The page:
Kingston and Woodstock resident Gerald (Jerry) Hopkins passed away on October 2nd, 2022. The cause of death was an illness linked to a genetically predisposed condition. Jerry and his identical twin Jay were born in 1941 in Helena, Montana, where Jerry was a member of the Old Brewery Theatre, a summer stock playhouse. He always remembered his time at the Brewery with great fondness, in particular his roles as Barnaby in The Matchmaker, Oliver Walling in The Man In The Dog Suit and Captain Keller in The Miracle Worker. He was the founder of the Story Book Theatre for children at the University of Montana, which is still active today. A theatre major at UM, Mr. Hopkins was involved in the arts his entire life.
The twins arrived in New York in 1963 and quickly became active in the theatre scene and performed as a pop duo in Greenwich Village coffee houses. Their music consisted of soft rock and folk. In 1967, while performing at the Champagne Gallery on MacDougal Street, Bill Downer, a music publishing executive, discovered them and later that year they signed a recording contract under the name Twinn Connexion with Decca Records. In 1968, the Twinn Connexion album was released. In 2010, after the death of Jay, the album was reissued by Now Sounds label, a division of Cherry Red in the UK, and in 2011, a second album of unreleased tracks, “Songs from the Heart,” was released by the Big Pink Label in South Korea and Japan. Today their genre is known as “sunshine pop.”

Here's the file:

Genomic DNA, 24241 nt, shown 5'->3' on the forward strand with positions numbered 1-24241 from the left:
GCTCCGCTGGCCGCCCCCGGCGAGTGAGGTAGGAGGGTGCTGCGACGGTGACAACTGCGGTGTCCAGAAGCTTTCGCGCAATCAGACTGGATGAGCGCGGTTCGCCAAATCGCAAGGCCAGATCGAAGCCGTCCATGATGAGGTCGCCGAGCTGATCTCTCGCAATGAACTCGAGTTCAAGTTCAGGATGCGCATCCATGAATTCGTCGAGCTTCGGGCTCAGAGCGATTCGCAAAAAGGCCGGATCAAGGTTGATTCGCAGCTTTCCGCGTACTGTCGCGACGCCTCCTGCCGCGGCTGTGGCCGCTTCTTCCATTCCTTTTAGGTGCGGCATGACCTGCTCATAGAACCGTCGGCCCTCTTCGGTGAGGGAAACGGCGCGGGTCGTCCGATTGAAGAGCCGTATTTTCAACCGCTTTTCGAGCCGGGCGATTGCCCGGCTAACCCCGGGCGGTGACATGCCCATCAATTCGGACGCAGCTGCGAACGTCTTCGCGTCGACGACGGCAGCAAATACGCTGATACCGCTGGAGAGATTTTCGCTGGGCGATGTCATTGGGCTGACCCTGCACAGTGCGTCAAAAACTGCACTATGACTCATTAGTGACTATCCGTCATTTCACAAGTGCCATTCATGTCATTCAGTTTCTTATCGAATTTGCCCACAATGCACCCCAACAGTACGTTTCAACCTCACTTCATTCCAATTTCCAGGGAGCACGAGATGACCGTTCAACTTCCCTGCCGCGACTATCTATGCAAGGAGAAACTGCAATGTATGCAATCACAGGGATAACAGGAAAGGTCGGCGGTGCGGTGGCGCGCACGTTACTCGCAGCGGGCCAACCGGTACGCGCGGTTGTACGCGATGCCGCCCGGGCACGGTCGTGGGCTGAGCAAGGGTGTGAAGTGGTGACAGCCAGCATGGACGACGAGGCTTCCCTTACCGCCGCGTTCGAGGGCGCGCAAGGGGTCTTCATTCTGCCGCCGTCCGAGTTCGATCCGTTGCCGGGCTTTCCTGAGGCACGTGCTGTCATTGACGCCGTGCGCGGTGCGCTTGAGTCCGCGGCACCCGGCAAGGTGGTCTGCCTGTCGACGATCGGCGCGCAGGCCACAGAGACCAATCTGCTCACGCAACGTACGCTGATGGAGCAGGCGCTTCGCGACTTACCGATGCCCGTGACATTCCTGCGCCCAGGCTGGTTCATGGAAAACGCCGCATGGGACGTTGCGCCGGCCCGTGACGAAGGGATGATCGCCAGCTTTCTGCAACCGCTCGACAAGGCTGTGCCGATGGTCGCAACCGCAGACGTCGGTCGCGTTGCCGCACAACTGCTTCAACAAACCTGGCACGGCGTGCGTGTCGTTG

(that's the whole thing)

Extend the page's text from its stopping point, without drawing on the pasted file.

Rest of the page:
Jerry was an active lifelong member of Actor’s Equity and produced and performed in numerous productions, including the Broadway tour of Peter Luke’s “Hadrian VII.” During the seventies, prior to a long association with The Shubert Organization, Jerry was the manager of The Pair tree, a shoe boutique for women at Bonwit Teller, the prestigious Fifth Avenue department store- an experience he frequently referred to as “joyful.” It was also during this decade that he received a bachelor’s degree from SUNY.
In 1996, Jerry and his partner, Bob Cessna, purchased a home in Woodstock where Jerry participated in several one-man and group shows as a painter. He and Bob also maintained an apartment on Manhattan’s Upper West Side until Bob’s death in 2008. In 2009, Jerry purchased a derelict building in Kingston and removed wit with vision of turning it into a venue for art, music and stage. A multi-talented individual with an enthusiasm for life and the arts, Jerry will be missed by everyone who knew him.
Mr. Hopkins is survived by his sister, Patricia Hopkins, of Aventura, Florida. Contributions in his memory should be directed to the Dutchess County SPCA, 636 Violet Avenue, Hyde Park, NY 12538, 845-452-7722, www.dcspca.org/